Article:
A Jordanian Anticorruption Agenda

The Hashemite Kingdom of Jordan – a small, arid swath of land that its Western-educated monarch jokes is “between Iraq and a hard place” – teems with corruption. Most Jordanians often have no choice but to pay bribes for public services. Members of the government and the royal family regularly siphon money from public contracts and foreign aid projects. And the Kingdom’s nepotistic political system does little to hold prominent politicians and businessmen accountable when they leverage their ties to the royal family to steal disproportionate amounts of resources or redirect government funds. Corruption, it seems, crowns the Kingdom.  

It is unsurprising, then, that claims of corruption permeated news of the recent rift between King Abdullah II and his half-brother, Prince Hamzah. After Prince Hamzah’s purported involvement with a conspiracy to undermine Jordan’s national security and destabilize the existing political regime led to his house arrest, he released a video claiming that his unjust detention was for speaking out against government corruption.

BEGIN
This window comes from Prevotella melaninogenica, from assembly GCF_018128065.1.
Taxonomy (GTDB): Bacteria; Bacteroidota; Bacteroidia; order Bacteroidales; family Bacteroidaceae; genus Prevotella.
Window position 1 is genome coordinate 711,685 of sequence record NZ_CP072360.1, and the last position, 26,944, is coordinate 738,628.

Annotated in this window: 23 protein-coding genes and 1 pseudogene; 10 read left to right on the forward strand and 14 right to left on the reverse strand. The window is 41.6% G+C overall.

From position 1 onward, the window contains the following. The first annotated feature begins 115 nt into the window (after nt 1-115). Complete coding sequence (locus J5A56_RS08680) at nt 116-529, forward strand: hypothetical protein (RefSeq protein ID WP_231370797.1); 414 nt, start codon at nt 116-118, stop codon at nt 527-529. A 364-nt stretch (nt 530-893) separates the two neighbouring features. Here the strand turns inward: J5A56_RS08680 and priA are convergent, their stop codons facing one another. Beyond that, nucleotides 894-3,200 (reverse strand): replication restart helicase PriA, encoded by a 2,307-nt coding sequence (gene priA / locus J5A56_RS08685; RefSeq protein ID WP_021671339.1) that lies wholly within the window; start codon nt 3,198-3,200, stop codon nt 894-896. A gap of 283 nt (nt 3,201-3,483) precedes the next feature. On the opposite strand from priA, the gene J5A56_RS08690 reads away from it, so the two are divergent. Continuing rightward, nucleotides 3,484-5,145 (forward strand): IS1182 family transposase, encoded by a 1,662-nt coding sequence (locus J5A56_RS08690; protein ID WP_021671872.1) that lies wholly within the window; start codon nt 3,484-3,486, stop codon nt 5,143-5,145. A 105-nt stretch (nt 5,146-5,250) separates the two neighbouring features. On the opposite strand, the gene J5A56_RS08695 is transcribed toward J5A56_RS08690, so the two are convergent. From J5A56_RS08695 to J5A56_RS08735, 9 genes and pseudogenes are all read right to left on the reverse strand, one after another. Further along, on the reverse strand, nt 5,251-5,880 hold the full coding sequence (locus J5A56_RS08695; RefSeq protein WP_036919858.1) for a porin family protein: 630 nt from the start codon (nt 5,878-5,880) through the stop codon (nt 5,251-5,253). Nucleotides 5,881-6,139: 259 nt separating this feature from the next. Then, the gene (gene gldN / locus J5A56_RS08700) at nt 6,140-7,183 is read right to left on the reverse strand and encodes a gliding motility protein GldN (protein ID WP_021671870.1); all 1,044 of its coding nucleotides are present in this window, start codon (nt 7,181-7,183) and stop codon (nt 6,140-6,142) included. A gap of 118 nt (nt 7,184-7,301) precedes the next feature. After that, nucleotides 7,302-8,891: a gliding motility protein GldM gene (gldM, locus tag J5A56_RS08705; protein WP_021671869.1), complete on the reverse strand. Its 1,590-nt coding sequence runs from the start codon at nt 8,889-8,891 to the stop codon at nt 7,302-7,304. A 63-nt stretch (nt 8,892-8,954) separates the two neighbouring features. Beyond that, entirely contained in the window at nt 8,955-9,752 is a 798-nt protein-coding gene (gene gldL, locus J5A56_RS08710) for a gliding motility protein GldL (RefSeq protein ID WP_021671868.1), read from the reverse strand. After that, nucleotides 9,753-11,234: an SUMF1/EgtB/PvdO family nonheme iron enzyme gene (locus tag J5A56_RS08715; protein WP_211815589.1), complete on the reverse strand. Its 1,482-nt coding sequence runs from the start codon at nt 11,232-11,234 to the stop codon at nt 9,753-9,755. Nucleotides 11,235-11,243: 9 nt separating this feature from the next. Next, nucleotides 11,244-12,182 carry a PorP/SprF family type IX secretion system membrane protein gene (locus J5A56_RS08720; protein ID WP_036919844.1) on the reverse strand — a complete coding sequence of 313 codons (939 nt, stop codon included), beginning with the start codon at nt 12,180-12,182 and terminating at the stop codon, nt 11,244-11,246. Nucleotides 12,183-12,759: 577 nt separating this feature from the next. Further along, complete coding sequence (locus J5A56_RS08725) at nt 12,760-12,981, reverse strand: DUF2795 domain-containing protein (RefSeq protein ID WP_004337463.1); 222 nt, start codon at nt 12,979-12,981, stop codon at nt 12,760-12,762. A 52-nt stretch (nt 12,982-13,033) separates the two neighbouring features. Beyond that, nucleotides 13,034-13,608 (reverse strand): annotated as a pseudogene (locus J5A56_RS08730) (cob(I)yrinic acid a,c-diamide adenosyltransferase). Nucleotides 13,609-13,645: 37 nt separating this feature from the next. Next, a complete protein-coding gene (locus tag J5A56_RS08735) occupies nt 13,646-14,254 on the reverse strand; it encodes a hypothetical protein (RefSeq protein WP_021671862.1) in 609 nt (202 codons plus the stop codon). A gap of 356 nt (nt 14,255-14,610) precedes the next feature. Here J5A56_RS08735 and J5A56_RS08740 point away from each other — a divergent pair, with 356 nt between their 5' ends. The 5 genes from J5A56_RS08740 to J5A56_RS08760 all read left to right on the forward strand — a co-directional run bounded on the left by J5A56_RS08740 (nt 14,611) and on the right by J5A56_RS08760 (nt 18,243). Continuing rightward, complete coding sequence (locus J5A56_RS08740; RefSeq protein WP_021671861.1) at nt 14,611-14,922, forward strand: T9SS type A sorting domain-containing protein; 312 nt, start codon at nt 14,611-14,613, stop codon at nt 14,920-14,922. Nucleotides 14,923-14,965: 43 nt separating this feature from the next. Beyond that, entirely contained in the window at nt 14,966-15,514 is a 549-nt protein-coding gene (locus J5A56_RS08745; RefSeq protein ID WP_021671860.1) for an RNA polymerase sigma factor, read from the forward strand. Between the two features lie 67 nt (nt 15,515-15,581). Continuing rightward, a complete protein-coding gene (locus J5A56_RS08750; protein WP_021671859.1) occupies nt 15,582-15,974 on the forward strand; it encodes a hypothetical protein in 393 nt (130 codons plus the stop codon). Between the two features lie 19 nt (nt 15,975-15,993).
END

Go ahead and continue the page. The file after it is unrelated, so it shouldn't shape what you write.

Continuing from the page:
Although the international media has covered the dynamics of the royal family and the possibilities of a Jordanian descent into civil war, little has been written about the ways in which King Abdullah’s government can respond to the accusations of corruption and take back leadership. Given that Prince Hamzah – among others – nearly always couches criticism of the Jordanian government in terms of corruption, such a response is necessary. If the current government wants to signal its seriousness in fighting corruption, it should aggressively pursue an anticorruption agenda with five key elements: